Blitstein misses another crucial point as well. What’s interesting about creativity is not the raw fact of recombination, which is inevitable, but the manner in which it occurs. Recombination, in my experience, is largely unconscious — and it’s based not on a linear jumbling together of elements in random fashion but on a deep understanding of the grammar and syntax of music. Grammar and syntax are used to create musical statements that have meaning. The meaning may be abstract, or it may be more concrete, but it’s there.
“Cope believes,” Blitstein says, “that music comes from other works composers have heard, which they slice and dice subconsciously and piece together in novel ways. How else could a style like classical music last over three or four centuries?” You’ll note the reductionism of the term “slice and dice,” which entirely ignores the questions of musical grammar and meaning. It reduces the process to random jumbling. In addition, Blitstein seems to think that “classical music” is “a style.” He’s jamming Palestrina and Bartok into the same bottle — but he’s a journalist, not a musician. God knows why he got the assignment to interview David Cope. They could have asked me to do it. Hell, I might even like the guy. He’s certainly brighter and better trained than I am. We both like software, and we agree about the soul. But I digress.
Here’s a direct quote from Cope, discussing the compositional process used by humans: “Everybody copies from everybody. The skill is in how large a fragment you choose to copy and how elegantly you can put them together.” This is surely a cynical and simplistic view of what composing is, though perhaps it’s not an entirely surprising view, coming from a man who turned to computer-assisted composition due to a severe case of writer’s block. And what is that word “elegantly” doing floating around in there? Has “elegance” been encoded in the software algorithm, or hasn’t it? If it hasn’t, then the algorithm has failed. If it has, I’d sure like to know how.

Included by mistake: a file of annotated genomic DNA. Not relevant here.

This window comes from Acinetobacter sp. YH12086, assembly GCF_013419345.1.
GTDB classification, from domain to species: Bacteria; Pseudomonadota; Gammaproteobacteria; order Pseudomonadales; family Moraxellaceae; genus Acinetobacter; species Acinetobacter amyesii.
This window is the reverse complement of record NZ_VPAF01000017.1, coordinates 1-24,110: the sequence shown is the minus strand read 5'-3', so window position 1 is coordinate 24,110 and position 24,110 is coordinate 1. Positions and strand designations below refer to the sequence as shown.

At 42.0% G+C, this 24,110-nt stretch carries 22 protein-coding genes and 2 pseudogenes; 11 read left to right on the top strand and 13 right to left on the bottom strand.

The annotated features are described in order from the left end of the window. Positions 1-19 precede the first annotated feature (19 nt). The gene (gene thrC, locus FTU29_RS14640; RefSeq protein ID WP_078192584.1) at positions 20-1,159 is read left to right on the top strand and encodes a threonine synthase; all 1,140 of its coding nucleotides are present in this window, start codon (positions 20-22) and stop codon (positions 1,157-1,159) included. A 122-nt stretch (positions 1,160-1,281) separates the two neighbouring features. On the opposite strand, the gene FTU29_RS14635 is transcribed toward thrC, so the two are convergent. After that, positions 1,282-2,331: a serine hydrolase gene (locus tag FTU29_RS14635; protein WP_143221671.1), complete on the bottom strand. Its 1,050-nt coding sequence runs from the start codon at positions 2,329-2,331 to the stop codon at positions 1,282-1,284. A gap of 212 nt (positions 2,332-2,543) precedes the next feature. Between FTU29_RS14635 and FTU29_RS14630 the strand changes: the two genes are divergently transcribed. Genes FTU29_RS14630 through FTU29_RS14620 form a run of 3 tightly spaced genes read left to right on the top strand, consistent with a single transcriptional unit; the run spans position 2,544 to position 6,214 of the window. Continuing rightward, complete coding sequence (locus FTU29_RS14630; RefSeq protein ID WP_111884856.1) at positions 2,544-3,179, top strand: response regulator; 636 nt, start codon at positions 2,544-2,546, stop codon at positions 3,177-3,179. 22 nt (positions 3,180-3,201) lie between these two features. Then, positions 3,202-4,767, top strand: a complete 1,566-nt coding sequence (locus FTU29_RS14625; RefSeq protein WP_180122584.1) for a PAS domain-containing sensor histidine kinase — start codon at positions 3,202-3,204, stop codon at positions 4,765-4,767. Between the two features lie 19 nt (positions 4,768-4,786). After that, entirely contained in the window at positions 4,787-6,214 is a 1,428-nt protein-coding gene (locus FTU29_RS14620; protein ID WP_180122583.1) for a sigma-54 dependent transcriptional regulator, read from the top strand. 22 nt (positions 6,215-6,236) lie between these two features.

I wasn’t aware that Cope had been written up by Douglas Hofstadter, but Cope’s description of a conversation with Hofstadter, as reported by Blitstein, is revealing enough to be worth quoting at length:
“As Cope sees it [Blitstein writes], Bach merely had an extraordinary ability to manipulate notes in a way that made people who heard his music have intense emotional reactions. He describes his sometimes flabbergasting conversations with Hofstadter: ‘I’d pull down a score and say, “Look at this. What’s on this page?” And he’d say, “That’s Beethoven, that’s music of great spirit and great soul.” And I’d say, “Wow, isn’t that incredible! To me, it’s a bunch of black dots and black lines on white paper! Where’s the soul in there?”‘
“Cope thinks the old cliché of beauty in the eye of the beholder explains the situation well: ‘The dots and lines on paper are merely triggers that set things off in our mind, do all the wonderful things that give us excitement and love of the music, and we falsely believe that somewhere in that music is the thing we’re feeling,’ he says. ‘I don’t know what the hell “soul” is. I don’t know that we have any of it.'”
This passage begins by setting up a false dichotomy: Either music is nothing but patterns of dots, or it’s an expression of “soul” and “spirit.” I happen to agree with Cope that “soul” is a meaningless term, but I’m not going to be sucked in by that dichotomy. There is a vast gray area between the two extremes. An important part of the gray area is intentionality. Beethoven had intentions. He intended that a piece of music be understood in a certain way. It’s entirely possible that Hummel or Dussek had similar intentions, but they failed, because their ability to synthesize large musical statements in ways that conveyed their intended meaning was inferior to Beethoven’s.
Cope seems quite clearly to be saying that if we perceive Beethoven’s music to be more profoundly meaningful than the music of Dussek or Hummel, it’s because of our reactions to the music, not because of anything inherent in the music itself. And that’s just plain wrong.
Tchaikovsky was sighing. He was sighing over the tragedy of the human condition, as the story of Romeo and Juliet reveals it to us. As a child, David Cope was profoundly affected by the “Romeo & Juliet” overture, but as an adult he has reduced what he felt to “a bunch of black dots and black lines on white paper.” And that’s profoundly sad.
When we listen to the music produced by Cope’s software, what we hear, very plainly, is a bunch of black dots and black lines on white paper. There is no ghost in the machine. And no matter how complete the analysis or how thorough the database, there will never be a ghost in the machine. If listeners are fooled, then maybe in a technical sense the composition program (a future descendant, perhaps, of David Cope’s work) will have passed the Turing Test. But that tells us only that there’s something fundamentally wrong with the Turing Test.
If a computer tells you the Earth is flat, will you believe it?